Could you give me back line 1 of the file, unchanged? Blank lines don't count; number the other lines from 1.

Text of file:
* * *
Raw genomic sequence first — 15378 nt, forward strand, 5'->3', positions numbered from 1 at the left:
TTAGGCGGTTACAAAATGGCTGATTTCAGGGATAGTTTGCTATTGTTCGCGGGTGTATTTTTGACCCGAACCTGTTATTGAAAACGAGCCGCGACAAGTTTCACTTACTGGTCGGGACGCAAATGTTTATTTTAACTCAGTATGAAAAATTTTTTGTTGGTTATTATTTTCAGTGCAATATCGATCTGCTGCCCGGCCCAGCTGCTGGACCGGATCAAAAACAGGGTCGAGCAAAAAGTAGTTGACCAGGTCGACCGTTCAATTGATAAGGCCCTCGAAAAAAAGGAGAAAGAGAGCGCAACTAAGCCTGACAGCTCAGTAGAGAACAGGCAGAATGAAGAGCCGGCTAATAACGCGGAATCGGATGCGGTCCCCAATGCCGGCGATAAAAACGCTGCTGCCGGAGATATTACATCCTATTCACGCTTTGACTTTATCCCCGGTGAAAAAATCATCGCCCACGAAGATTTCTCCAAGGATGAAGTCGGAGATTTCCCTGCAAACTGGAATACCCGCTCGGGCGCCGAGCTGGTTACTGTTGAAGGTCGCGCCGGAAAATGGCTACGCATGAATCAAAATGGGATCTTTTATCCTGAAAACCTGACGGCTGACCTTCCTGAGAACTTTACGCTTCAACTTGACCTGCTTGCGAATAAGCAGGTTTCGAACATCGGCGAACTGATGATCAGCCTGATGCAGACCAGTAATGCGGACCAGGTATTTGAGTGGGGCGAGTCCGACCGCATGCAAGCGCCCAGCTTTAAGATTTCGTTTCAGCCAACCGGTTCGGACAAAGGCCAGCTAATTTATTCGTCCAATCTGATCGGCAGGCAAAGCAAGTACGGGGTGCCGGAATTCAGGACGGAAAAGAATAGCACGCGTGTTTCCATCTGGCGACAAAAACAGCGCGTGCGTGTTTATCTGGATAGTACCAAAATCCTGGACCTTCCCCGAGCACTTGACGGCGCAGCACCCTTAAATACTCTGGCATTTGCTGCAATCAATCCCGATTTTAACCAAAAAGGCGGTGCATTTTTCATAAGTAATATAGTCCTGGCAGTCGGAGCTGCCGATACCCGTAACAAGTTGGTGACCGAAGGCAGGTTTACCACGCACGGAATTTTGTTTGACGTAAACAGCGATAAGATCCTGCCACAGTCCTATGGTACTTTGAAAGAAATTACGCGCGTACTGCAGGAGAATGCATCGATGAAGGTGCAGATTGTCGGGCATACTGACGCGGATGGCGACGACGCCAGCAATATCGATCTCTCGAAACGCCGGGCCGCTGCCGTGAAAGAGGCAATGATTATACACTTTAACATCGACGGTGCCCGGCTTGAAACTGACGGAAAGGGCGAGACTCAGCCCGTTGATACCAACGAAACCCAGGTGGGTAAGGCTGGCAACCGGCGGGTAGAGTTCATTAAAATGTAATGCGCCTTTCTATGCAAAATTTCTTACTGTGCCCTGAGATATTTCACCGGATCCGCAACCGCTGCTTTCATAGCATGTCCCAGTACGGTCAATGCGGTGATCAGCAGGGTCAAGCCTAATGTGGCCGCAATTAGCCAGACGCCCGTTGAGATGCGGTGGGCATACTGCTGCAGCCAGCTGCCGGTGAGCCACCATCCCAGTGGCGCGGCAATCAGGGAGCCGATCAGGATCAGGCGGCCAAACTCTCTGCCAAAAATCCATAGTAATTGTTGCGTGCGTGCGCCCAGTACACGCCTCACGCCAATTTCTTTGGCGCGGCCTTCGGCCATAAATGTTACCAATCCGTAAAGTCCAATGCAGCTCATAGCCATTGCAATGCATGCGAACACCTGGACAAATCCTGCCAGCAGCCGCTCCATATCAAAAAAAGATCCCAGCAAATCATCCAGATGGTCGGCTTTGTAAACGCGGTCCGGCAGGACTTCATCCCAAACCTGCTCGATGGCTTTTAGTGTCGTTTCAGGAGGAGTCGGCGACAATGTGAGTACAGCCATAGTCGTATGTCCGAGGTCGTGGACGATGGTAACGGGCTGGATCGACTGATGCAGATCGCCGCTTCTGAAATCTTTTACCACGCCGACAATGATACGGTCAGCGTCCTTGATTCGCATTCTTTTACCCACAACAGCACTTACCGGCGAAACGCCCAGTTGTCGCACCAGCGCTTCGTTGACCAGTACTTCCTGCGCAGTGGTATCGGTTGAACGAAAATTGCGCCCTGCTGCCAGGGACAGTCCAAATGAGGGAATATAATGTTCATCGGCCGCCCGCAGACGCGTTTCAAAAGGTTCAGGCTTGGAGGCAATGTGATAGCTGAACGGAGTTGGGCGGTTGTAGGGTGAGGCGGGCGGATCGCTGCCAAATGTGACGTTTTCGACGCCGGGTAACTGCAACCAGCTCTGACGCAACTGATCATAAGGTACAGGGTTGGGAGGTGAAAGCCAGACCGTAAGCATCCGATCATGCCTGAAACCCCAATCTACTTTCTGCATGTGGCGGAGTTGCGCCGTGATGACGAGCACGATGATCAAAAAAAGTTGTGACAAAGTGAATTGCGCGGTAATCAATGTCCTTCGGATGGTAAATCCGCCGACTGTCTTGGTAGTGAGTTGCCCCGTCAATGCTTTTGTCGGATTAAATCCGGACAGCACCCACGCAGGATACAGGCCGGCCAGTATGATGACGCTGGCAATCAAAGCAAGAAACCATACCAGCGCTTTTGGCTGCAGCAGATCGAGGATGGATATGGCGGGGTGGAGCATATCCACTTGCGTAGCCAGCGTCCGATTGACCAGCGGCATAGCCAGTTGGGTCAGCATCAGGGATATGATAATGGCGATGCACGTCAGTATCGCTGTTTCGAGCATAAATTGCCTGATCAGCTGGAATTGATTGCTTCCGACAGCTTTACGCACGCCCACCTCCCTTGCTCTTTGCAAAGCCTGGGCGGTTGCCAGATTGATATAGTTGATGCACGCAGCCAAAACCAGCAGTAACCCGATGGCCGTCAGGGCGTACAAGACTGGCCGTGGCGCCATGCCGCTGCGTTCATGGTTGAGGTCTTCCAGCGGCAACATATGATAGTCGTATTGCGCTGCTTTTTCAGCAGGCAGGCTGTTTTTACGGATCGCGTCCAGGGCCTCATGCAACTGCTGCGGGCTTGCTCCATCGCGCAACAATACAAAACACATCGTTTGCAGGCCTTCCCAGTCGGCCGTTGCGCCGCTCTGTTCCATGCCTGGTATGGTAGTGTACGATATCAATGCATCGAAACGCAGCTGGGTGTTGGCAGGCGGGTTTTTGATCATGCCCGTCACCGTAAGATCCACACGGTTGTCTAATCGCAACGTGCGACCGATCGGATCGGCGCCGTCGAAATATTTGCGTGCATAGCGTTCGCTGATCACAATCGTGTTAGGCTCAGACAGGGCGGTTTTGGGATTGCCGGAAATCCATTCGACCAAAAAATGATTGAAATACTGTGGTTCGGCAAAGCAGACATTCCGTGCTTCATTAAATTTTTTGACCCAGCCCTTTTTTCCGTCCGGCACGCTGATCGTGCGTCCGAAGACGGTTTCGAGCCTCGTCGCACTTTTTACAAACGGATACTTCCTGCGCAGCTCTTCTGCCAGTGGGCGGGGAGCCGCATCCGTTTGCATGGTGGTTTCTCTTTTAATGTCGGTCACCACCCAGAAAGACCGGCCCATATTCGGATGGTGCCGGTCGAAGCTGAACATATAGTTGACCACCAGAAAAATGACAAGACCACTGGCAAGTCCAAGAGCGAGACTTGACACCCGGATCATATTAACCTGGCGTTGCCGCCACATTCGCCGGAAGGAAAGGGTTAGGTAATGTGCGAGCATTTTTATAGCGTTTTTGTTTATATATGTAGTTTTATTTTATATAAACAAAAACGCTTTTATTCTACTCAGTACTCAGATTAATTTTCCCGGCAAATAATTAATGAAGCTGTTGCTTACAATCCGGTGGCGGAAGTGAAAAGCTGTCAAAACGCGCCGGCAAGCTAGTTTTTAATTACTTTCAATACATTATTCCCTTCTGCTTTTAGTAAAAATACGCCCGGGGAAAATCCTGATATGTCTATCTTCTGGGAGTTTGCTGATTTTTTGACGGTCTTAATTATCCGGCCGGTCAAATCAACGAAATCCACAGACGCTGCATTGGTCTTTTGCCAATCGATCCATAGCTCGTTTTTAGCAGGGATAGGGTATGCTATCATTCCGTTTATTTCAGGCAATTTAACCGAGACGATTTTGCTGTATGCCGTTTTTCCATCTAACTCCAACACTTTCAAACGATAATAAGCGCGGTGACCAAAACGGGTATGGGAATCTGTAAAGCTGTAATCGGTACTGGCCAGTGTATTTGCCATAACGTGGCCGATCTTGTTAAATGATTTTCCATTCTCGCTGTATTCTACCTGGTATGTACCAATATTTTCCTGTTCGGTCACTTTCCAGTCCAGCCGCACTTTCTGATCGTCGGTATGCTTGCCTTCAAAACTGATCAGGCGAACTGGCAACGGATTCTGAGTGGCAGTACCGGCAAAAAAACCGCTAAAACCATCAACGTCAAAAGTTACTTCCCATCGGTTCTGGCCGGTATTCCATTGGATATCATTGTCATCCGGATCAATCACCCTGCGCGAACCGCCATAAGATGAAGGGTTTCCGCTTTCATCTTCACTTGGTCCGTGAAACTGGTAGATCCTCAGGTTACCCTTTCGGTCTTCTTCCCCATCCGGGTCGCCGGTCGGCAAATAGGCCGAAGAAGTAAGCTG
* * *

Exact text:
Raw genomic sequence first — 15378 nt, forward strand, 5'->3', positions numbered from 1 at the left: